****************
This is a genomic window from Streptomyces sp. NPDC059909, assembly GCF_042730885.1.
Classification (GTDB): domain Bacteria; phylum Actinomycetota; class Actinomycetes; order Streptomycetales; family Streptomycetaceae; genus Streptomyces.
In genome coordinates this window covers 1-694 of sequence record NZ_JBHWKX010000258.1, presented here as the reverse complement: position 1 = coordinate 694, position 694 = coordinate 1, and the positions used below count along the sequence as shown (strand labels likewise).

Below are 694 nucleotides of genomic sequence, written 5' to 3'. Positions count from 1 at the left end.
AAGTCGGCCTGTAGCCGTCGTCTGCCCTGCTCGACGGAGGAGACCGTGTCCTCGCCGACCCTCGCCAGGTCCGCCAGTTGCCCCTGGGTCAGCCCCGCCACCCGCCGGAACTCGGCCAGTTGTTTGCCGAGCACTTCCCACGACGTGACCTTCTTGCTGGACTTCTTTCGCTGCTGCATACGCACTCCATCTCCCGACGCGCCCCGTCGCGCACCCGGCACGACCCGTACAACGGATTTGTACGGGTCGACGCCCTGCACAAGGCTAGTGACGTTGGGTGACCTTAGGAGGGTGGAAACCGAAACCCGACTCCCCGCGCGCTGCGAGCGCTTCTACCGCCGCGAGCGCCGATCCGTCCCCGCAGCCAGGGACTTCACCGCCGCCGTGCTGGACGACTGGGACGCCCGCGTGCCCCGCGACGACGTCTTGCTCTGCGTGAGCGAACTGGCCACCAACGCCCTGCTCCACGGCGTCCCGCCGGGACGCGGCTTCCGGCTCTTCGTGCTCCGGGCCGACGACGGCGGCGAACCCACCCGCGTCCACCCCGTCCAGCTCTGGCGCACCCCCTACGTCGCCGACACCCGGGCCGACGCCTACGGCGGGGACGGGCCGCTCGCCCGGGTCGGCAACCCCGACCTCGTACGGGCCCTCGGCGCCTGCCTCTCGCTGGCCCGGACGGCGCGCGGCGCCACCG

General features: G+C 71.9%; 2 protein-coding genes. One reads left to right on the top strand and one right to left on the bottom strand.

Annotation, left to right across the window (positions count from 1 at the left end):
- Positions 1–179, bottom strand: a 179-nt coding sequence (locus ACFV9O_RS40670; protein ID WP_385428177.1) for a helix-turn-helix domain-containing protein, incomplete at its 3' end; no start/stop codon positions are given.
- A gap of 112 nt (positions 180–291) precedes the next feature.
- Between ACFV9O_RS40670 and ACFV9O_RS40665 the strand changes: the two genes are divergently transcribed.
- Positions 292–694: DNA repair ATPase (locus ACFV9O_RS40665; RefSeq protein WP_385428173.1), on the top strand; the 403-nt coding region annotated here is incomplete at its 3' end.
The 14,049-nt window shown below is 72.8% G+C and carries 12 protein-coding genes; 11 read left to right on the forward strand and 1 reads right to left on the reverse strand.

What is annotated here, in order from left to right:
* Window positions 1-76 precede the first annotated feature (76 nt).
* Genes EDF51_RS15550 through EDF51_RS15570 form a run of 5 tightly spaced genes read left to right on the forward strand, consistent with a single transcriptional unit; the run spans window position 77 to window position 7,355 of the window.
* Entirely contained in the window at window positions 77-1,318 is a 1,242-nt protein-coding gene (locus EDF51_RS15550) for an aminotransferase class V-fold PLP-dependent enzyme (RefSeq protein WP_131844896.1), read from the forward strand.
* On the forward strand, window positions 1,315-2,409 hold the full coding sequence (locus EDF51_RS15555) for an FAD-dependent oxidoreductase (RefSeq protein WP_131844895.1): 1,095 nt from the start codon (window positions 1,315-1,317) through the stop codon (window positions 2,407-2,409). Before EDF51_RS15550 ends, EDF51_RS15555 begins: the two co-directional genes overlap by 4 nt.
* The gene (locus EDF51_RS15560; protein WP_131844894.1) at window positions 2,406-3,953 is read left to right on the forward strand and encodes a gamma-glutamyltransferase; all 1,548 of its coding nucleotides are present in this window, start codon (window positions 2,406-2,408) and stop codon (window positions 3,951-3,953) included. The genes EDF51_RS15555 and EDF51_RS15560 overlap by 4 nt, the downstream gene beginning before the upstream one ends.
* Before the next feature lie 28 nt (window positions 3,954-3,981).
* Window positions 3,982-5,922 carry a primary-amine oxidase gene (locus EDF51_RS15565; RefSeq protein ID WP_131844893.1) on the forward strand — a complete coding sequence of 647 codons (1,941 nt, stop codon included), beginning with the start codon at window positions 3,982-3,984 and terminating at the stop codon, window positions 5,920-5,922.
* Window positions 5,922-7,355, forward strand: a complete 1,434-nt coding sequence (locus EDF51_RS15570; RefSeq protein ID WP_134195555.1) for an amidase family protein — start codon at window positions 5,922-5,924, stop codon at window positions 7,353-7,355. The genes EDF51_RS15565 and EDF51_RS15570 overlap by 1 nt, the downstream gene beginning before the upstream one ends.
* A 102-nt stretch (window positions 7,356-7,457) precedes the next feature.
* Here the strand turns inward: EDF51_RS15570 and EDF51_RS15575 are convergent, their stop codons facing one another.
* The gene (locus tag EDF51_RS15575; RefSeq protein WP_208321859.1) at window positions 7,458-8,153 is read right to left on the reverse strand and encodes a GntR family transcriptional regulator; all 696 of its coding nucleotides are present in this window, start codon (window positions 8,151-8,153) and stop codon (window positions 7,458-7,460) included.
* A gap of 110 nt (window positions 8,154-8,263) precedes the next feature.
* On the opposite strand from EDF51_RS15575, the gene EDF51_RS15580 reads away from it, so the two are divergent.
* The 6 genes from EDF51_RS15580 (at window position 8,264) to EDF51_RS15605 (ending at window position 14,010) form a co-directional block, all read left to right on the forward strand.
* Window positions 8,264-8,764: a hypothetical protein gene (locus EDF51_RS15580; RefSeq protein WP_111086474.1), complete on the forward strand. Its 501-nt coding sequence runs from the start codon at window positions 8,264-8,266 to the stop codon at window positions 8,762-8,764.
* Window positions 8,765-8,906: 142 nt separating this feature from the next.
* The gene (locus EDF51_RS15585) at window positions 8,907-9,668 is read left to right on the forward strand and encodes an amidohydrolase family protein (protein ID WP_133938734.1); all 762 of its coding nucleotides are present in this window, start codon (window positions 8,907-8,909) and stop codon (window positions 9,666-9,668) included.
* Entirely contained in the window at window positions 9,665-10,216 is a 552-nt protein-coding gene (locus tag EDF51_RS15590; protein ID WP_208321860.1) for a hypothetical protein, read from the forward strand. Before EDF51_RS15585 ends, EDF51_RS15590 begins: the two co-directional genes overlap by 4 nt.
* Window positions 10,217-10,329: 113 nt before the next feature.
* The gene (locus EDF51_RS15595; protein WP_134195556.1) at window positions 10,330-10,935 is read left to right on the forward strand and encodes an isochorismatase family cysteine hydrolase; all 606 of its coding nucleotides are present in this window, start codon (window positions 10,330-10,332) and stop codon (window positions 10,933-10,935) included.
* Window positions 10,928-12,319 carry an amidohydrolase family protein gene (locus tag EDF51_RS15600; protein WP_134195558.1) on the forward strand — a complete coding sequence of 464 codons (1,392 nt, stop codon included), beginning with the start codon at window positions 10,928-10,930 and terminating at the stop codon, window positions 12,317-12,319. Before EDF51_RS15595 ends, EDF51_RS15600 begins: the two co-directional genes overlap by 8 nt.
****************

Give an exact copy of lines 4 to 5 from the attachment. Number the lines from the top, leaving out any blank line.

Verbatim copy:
Below are 694 nucleotides of genomic sequence, written 5' to 3'. Positions count from 1 at the left end.
AAGTCGGCCTGTAGCCGTCGTCTGCCCTGCTCGACGGAGGAGACCGTGTCCTCGCCGACCCTCGCCAGGTCCGCCAGTTGCCCCTGGGTCAGCCCCGCCACCCGCCGGAACTCGGCCAGTTGTTTGCCGAGCACTTCCCACGACGTGACCTTCTTGCTGGACTTCTTTCGCTGCTGCATACGCACTCCATCTCCCGACGCGCCCCGTCGCGCACCCGGCACGACCCGTACAACGGATTTGTACGGGTCGACGCCCTGCACAAGGCTAGTGACGTTGGGTGACCTTAGGAGGGTGGAAACCGAAACCCGACTCCCCGCGCGCTGCGAGCGCTTCTACCGCCGCGAGCGCCGATCCGTCCCCGCAGCCAGGGACTTCACCGCCGCCGTGCTGGACGACTGGGACGCCCGCGTGCCCCGCGACGACGTCTTGCTCTGCGTGAGCGAACTGGCCACCAACGCCCTGCTCCACGGCGTCCCGCCGGGACGCGGCTTCCGGCTCTTCGTGCTCCGGGCCGACGACGGCGGCGAACCCACCCGCGTCCACCCCGTCCAGCTCTGGCGCACCCCCTACGTCGCCGACACCCGGGCCGACGCCTACGGCGGGGACGGGCCGCTCGCCCGGGTCGGCAACCCCGACCTCGTACGGGCCCTCGGCGCCTGCCTCTCGCTGGCCCGGACGGCGCGCGGCGCCACCG